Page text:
Wake Forest Foodies: Campus Gas
Fill 'er Up: Campus Gas Has a New Mission
For decades, Wake Forest students have seen Campus Gas & Service on Polo Road across from the University as a place to fuel up cars. But now three Wake Forest alumni see it as a place to fill up bellies and build a community that bridges the campus and the historic neighborhood to the north.
“We thought this could be a kind of linchpin,” said John Clowney (BS ’05, MSA ’06). “We want to bring the community and the University together. We want to really maximize this real estate and restore it back to its former glory.”
Clowney, Will Volker (’05, MSA ’06), and Ben Ingold (’05) envision this new iteration of Campus Gas as a bottle store selling juices, sandwiches, and salads to go, and a neighborhood eatery with craft beers, ciders, and a robust menu of American classics with a twist.
The building where the new restaurant will open later this year is on the National Register of Historic Places, part of the Oak Crest neighborhood developed in the 1920s. Register documents note its dominant feature, a soaring winged canopy that shelters the gas pumps of the 1965 structure, built in the style of Phillips 66 gas stations named the Harlequin. To start their new business, Clowney, Ingold, and Volker went through a two-year rezoning process, meeting with neighbors and Winston-Salem officials to share their idea for their new restaurant.
“Our vision is for something timeless,” Ingold said. “From the logo to the sandwiches, to the milkshakes, beer, and overall experience. We are keeping the historical design of the building and preserving the character of the place. We want to be a good reflection not only of ourselves and our businesses, but also Wake Forest alumni.”
The trio met as freshmen assigned to the same floor of Bostwick Residence Hall. Friends throughout their undergraduate years, the three drifted apart slightly after graduation. “I was doing minor league baseball, then law school,” Ingold said. “John was doing business school, Wall Street, and his real estate job. Will started his own business doing energy efficient tax credit accounting. Once we were back in the same area, we reconnected through a mutual friend and found we all had an entrepreneurial spirit.”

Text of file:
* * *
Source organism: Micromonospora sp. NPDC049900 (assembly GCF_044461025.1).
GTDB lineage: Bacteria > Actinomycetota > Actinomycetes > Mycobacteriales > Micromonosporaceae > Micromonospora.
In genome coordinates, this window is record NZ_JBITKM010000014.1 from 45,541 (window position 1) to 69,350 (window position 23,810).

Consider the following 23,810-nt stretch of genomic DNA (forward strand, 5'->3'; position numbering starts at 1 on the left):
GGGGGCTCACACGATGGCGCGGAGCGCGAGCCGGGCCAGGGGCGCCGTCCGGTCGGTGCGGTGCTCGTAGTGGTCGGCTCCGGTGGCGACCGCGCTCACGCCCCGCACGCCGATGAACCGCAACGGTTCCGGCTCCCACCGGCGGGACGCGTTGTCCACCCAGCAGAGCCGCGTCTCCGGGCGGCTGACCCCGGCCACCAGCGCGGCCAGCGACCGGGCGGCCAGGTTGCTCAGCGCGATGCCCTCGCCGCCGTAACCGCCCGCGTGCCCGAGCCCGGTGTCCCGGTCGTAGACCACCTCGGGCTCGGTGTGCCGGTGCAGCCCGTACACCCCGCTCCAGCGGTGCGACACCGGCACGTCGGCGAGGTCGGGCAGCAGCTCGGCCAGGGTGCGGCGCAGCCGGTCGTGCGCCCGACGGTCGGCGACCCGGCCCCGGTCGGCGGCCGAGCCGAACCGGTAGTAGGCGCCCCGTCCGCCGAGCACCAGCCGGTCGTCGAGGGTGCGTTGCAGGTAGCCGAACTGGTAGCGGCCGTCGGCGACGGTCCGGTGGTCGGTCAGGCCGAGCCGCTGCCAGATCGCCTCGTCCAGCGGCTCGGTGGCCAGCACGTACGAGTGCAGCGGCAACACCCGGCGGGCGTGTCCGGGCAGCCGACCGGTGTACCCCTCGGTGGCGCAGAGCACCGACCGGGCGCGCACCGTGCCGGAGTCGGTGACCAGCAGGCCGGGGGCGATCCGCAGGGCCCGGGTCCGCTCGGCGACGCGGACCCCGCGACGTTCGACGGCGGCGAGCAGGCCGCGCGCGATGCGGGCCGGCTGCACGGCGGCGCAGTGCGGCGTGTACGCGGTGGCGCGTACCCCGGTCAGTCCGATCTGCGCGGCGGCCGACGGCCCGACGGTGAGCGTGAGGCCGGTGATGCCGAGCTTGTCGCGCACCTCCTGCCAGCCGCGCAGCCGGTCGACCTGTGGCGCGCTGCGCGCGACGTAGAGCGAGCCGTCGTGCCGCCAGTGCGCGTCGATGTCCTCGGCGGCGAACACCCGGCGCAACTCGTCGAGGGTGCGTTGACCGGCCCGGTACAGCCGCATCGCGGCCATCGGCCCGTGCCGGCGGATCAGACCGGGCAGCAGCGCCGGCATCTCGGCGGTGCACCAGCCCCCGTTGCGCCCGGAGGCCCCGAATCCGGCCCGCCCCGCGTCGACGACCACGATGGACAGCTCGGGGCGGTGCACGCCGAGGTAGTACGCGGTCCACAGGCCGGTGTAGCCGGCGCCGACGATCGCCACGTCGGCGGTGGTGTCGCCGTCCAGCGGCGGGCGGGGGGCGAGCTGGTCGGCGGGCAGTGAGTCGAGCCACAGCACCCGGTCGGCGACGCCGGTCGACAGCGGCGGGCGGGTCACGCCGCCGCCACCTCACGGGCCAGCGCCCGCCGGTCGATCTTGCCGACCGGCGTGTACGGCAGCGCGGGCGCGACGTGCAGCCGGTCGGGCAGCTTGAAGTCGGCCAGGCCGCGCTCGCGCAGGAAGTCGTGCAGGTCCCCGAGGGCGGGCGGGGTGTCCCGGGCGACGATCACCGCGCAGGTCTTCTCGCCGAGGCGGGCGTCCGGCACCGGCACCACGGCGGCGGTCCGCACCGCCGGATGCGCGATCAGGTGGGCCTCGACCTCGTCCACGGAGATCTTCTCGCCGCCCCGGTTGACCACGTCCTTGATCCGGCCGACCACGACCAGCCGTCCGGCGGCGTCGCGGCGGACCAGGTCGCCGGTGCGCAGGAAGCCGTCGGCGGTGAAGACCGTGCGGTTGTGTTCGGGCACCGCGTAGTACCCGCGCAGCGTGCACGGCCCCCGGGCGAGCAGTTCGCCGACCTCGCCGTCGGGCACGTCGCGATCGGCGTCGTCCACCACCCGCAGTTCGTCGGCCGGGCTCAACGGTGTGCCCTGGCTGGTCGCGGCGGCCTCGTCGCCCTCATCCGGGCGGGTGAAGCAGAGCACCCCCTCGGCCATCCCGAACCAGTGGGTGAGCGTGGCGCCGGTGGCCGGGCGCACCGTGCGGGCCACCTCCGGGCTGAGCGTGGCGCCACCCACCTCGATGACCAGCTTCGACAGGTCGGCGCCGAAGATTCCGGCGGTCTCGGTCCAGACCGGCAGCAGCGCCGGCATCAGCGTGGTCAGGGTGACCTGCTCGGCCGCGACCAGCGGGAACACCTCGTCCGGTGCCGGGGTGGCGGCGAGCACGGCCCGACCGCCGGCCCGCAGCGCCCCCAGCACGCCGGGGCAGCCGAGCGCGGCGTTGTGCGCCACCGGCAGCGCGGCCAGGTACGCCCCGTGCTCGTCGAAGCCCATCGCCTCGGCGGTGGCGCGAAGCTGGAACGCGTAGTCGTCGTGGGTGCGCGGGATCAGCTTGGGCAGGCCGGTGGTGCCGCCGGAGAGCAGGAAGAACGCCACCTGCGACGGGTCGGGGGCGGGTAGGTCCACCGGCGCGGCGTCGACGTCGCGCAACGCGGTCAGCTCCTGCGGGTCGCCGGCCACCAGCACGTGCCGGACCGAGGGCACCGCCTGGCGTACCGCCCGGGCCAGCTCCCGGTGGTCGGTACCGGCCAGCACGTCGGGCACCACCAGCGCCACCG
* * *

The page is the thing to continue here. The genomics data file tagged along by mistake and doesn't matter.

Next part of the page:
Campus Gas is their latest venture, but not their first. The three began one of the first hard cider businesses in North Carolina, Bull City Ciderworks. The cidery has locations in Durham and Lexington, N.C., and sells its cider varieties on tap in pubs and restaurants, and in bottles in specialty shops and grocery stores.
“For me, the training that I had at the School of Business was invaluable. Learning the fundamentals and building blocks allowed me to find success after graduation,” Clowney said.
As the renovations continue, Ingold is preparing to be the chief operator at Campus Gas, but the teamwork involved is critical.
“It takes a team to pull everything off,” Ingold said. “They’re trusting me to do some of the heavy lifting, but you can’t do any of it without the financial models Will’s coming up with, and the real estate background John has. It takes a village, and we’re lucky to have this entrepreneurial partnership.”
“Your partnership and how that congeals is the key to success for replication, potential additional locations, or additional business,” Clowney said. “You can figure out financing, you can figure out an idea, but if you don’t have a strong partnership, then you’re not going to do well. It takes constant contact and communication. We take this opportunity seriously. We’re a reflection of Wake Forest, and now we are a part of this community. We have the responsibility to show up and do our best every day.”